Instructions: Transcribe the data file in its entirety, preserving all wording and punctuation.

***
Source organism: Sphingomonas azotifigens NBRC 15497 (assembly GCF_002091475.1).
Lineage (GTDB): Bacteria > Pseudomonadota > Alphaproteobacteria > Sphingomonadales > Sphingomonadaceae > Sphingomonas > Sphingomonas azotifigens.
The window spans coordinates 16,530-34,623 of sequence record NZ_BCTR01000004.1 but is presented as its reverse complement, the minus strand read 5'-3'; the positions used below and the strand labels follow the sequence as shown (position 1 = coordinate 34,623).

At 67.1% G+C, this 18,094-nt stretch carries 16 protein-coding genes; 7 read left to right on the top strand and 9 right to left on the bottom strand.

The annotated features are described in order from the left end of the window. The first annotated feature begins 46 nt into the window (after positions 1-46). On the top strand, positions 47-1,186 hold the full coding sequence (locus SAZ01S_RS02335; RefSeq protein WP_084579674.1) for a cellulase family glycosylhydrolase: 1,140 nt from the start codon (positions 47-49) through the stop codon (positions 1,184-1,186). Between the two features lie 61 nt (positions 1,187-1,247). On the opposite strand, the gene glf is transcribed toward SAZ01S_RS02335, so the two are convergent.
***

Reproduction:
Source organism: Sphingomonas azotifigens NBRC 15497 (assembly GCF_002091475.1).
Lineage (GTDB): Bacteria > Pseudomonadota > Alphaproteobacteria > Sphingomonadales > Sphingomonadaceae > Sphingomonas > Sphingomonas azotifigens.
The window spans coordinates 16,530-34,623 of sequence record NZ_BCTR01000004.1 but is presented as its reverse complement, the minus strand read 5'-3'; the positions used below and the strand labels follow the sequence as shown (position 1 = coordinate 34,623).

At 67.1% G+C, this 18,094-nt stretch carries 16 protein-coding genes; 7 read left to right on the top strand and 9 right to left on the bottom strand.

The annotated features are described in order from the left end of the window. The first annotated feature begins 46 nt into the window (after positions 1-46). On the top strand, positions 47-1,186 hold the full coding sequence (locus SAZ01S_RS02335; RefSeq protein WP_084579674.1) for a cellulase family glycosylhydrolase: 1,140 nt from the start codon (positions 47-49) through the stop codon (positions 1,184-1,186). Between the two features lie 61 nt (positions 1,187-1,247). On the opposite strand, the gene glf is transcribed toward SAZ01S_RS02335, so the two are convergent.